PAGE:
Plan and Spec Marketing 101

By Malcolm “Mudduckk” Campbell

Recently I announced that Mosaic is now subscribing to, an project news service, as a key part of its Plan and Spec Marketing strategy. Later in conversation with one of my fellow LOTC’s it became clear that I need to do a series of posts to describe this approach to business generation. So, this post will be the overview of the approach to layout the framework for more detailed posts to come on plan and spec (P&S) marketing.

Here I will layout; what is P&S marketing, what are the key factors contributing to a successful P&S strategy, and references for further investigation.
What is Plan and Spec Marketing?
Plan and Spec marketing is reviewing and selecting projects to bid on in your market as provided by one or more project news services. Utilizing a project news service which aggregates data about upcoming projects in your market area – specifically: project overviews, plans and specifications, lists of potential customers bidding on the project, and the bid due date – marketers in this space analyze the information available (P&S) to tender bids for their work to the list of bidders on the project on the bid due date.
Plan and Spec marketing is LOW BID BUSINESS. Caution, great care must be taken toward estimating in this environment for none will award you work for which you err to the high side but all will reward you for omitting to the low. Diligence and consistency are key.
Plan and Spec marketing is a great way to quickly build a book of business, earn new customers, and gain the attention of countless other potential customers.
Key Factors in Plan and Spec Marketing
Your Knowledge Base
Know your Overhead: How much does your business cost you each year? What are your rents, utilities, salaries, and so on? While this may be surprising to some, many LOTC’s are successful because they are good at what they do, building things, and not necessarily because they are good at bookkeeping and finance. Rather this work may be delegated to a spouse or an outside service where the information exists solely for compliance purposes.  But in order to have an effective Plan and Spec campaign, it is vital to get an estimate of the non productive yet essential stuff which makes it possible to do what you do.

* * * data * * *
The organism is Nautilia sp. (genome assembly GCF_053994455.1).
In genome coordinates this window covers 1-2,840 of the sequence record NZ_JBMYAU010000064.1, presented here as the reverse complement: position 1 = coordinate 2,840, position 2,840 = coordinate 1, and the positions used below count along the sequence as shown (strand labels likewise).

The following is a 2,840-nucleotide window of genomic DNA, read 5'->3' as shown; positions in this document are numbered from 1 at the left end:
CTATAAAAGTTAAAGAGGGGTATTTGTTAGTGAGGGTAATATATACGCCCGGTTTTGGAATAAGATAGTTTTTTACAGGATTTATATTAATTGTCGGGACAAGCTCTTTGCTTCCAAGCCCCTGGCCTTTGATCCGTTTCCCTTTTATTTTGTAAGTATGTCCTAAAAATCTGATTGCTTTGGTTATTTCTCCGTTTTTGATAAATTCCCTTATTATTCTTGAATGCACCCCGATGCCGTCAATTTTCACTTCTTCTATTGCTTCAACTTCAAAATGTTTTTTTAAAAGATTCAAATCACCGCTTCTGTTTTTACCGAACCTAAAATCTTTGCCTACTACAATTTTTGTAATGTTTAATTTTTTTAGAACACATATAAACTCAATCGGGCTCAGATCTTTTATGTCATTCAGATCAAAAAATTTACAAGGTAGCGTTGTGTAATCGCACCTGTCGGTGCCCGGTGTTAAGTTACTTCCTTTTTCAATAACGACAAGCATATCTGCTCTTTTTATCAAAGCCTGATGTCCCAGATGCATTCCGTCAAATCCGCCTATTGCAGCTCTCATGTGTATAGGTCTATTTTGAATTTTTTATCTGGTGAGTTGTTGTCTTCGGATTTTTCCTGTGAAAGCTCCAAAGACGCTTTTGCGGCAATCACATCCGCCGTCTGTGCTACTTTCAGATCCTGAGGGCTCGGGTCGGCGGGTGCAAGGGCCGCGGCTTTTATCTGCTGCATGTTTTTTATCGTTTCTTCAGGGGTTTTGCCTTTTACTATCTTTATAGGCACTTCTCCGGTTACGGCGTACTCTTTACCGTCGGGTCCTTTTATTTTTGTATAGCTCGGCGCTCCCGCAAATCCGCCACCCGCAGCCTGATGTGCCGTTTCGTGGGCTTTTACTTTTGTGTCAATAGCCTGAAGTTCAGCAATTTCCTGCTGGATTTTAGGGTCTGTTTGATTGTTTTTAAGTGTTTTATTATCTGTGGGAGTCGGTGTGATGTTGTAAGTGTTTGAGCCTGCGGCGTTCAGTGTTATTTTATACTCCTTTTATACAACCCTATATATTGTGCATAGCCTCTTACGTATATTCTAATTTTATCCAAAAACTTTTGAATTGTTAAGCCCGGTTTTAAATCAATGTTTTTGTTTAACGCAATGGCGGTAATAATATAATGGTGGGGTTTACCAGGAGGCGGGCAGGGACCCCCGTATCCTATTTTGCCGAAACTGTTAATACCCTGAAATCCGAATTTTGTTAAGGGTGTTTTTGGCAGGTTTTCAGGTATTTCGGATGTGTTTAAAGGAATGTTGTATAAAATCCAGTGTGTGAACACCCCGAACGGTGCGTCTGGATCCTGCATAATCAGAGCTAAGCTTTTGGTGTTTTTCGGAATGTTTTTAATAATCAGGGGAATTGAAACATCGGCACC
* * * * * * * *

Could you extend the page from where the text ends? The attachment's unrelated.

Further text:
Know your Bid to Win Ratio:  Contract awards (dollars) divided by proposals value (dollars) for a given time period.  Longer time frames such as a year or a quarter are more useful than shorter time frames.  What we want to get at is what is your effectiveness at converting sales over the long haul.
Know Your Cost Drivers:  For instance with tile work, its primarily about square footage of floor, or walls, or even ceilings, but to a lesser extent lineal footage matters for some items, such as base, or stair treads, and then on the rare occasion an individual item count can matter.
Know Your Historical Performance: Productivity by cost driver. Profitability on Jobs.To know how much you need to bid per year, per month, per week, do the following calculation

Total Bids = Overhead Needed (for time frame) ÷ Profitability ÷ Bid to Win Ratio.

So for instance if you need $75,000 annually to operate and your jobs run 20% gross profitability (25% markup), and your bid to win is 20% then you need to bid $1,875,000 worth of work annually.

$1,875,000 = $75,000 ÷  20% ÷ %20.

Just a suggestion, try not to bid it all in one week or month. Else you’ll end up with too much work. Rather use this as an annual target. Look at it as advice on how much you need to bid monthly and weekly. Take care to allocate enough time and attention to doing quality bids on an ongoing basis.

Project Selection and Bid Execution
Project Selection:
Bid Calendar:
Spec Review:
Plan Review:
Reconciling Conflicts in P&S:
Standardized “Take off” or Quantity Survey:
Standardized Analysis:
Form of Proposal:
Evaluating Bidding Performance and Feedback:
Record Keeping:
Following up:
Data Mining: Buzzword. Bid to win ratio I like to segment these by small, medium, and large projects.  Other segmentations can include geography, customer, customer type, project type. Productivity segmentation, profitability segmentations.
Revising Your Approach:
References for further review:
Malcolm “Mudduckk” Campbell is a tile installer in Toledo, Ohio. Tilers play in the mud! Toledo is home of the Mud Hens minor league baseball, sometimes call the Mud Ducks. So you know a tile setter from Toledo would have to go by the nickname “Mudduckk.”  In fact, there could be many Mudduckks in Toledo, but only one of them is tops in Google Search. That one is Malcolm. Got Tile? Google: Mudduckk!